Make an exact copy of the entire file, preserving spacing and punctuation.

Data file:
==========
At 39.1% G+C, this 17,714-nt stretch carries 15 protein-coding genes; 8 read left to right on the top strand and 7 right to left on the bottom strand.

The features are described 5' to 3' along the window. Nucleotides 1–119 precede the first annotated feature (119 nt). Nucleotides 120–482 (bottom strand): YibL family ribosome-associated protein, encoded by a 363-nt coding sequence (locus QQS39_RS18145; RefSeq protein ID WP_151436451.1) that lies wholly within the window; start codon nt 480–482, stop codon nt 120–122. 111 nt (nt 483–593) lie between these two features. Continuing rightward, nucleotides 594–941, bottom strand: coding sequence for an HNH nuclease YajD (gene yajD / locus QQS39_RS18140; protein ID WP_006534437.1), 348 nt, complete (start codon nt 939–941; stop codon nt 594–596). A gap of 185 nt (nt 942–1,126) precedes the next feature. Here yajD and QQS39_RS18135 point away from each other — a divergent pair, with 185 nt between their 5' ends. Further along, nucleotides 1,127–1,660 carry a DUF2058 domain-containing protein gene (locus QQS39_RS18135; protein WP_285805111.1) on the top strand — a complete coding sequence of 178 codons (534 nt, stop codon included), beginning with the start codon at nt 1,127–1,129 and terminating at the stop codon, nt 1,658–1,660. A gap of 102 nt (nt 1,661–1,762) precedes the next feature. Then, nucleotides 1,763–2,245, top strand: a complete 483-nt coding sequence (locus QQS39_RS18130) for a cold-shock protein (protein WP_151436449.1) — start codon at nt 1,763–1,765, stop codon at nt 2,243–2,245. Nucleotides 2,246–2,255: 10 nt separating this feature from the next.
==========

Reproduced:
At 39.1% G+C, this 17,714-nt stretch carries 15 protein-coding genes; 8 read left to right on the top strand and 7 right to left on the bottom strand.

The features are described 5' to 3' along the window. Nucleotides 1–119 precede the first annotated feature (119 nt). Nucleotides 120–482 (bottom strand): YibL family ribosome-associated protein, encoded by a 363-nt coding sequence (locus QQS39_RS18145; RefSeq protein ID WP_151436451.1) that lies wholly within the window; start codon nt 480–482, stop codon nt 120–122. 111 nt (nt 483–593) lie between these two features. Continuing rightward, nucleotides 594–941, bottom strand: coding sequence for an HNH nuclease YajD (gene yajD / locus QQS39_RS18140; protein ID WP_006534437.1), 348 nt, complete (start codon nt 939–941; stop codon nt 594–596). A gap of 185 nt (nt 942–1,126) precedes the next feature. Here yajD and QQS39_RS18135 point away from each other — a divergent pair, with 185 nt between their 5' ends. Further along, nucleotides 1,127–1,660 carry a DUF2058 domain-containing protein gene (locus QQS39_RS18135; protein WP_285805111.1) on the top strand — a complete coding sequence of 178 codons (534 nt, stop codon included), beginning with the start codon at nt 1,127–1,129 and terminating at the stop codon, nt 1,658–1,660. A gap of 102 nt (nt 1,661–1,762) precedes the next feature. Then, nucleotides 1,763–2,245, top strand: a complete 483-nt coding sequence (locus QQS39_RS18130) for a cold-shock protein (protein WP_151436449.1) — start codon at nt 1,763–1,765, stop codon at nt 2,243–2,245. Nucleotides 2,246–2,255: 10 nt separating this feature from the next.